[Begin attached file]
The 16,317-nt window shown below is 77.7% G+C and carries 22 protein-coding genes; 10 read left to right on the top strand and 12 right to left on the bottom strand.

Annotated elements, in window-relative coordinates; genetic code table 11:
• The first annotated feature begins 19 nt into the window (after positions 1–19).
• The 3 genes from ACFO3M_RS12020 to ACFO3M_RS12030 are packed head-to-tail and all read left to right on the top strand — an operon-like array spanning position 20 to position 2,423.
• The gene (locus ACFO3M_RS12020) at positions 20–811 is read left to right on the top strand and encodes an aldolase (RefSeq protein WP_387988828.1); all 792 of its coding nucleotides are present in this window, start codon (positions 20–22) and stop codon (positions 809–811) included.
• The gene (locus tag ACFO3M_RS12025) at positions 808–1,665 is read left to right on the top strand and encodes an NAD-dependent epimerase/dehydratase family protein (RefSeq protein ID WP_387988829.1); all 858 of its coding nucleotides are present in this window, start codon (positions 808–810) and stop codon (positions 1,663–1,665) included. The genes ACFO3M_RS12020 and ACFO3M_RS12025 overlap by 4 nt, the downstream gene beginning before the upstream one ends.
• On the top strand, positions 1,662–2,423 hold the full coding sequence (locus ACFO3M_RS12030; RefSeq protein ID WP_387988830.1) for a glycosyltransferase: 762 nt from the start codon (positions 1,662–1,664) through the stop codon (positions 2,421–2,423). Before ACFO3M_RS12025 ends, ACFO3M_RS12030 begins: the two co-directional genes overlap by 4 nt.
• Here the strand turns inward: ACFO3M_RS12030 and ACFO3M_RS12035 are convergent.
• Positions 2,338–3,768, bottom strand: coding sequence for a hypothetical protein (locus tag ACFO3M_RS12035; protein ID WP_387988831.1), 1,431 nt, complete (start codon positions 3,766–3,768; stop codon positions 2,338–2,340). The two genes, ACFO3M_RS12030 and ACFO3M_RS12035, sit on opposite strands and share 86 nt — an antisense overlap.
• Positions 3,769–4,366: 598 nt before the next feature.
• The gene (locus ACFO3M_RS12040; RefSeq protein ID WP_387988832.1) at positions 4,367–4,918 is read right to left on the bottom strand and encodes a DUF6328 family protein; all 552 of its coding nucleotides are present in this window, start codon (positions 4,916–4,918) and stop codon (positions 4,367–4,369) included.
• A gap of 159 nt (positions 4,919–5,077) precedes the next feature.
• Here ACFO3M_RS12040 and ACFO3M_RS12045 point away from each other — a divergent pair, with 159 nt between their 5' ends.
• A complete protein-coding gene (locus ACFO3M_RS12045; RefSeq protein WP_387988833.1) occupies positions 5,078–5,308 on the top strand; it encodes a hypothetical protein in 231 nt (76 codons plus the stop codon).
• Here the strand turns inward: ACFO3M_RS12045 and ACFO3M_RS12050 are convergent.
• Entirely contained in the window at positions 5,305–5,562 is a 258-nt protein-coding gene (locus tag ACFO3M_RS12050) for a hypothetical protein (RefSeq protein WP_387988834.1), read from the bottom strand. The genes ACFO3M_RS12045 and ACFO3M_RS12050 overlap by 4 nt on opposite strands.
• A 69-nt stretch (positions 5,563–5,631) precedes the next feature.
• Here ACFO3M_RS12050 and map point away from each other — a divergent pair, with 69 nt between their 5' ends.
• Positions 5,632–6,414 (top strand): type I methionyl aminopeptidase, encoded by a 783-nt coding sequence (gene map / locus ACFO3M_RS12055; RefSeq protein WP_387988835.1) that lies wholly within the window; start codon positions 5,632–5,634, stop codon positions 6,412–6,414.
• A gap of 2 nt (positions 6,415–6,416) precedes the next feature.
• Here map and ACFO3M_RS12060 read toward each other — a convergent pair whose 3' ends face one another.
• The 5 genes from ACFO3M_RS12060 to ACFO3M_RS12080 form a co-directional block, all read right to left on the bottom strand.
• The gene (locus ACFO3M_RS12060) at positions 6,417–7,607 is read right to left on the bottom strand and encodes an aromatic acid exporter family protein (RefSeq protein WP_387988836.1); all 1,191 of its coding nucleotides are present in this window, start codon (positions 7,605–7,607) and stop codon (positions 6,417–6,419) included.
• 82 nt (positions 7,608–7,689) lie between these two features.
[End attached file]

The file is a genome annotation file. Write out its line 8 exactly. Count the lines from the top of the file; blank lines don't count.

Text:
• Here the strand turns inward: ACFO3M_RS12030 and ACFO3M_RS12035 are convergent.